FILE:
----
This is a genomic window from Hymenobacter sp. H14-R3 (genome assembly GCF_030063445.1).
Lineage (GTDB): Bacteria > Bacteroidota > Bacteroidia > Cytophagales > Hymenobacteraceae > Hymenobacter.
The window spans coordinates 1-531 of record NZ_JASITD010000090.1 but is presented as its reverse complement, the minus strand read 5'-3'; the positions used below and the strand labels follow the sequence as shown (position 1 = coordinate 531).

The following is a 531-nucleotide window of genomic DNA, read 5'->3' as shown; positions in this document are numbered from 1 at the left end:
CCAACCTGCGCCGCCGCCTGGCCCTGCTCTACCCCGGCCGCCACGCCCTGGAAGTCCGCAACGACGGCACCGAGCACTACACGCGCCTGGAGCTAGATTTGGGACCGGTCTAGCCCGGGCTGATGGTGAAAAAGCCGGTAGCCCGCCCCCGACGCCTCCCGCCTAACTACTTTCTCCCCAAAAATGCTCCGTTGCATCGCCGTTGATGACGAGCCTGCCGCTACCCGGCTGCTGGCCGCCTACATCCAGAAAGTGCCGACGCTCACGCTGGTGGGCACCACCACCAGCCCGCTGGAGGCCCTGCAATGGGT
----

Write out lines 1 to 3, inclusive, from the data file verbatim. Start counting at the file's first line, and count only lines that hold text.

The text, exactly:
This is a genomic window from Hymenobacter sp. H14-R3 (genome assembly GCF_030063445.1).
Lineage (GTDB): Bacteria > Bacteroidota > Bacteroidia > Cytophagales > Hymenobacteraceae > Hymenobacter.
The window spans coordinates 1-531 of record NZ_JASITD010000090.1 but is presented as its reverse complement, the minus strand read 5'-3'; the positions used below and the strand labels follow the sequence as shown (position 1 = coordinate 531).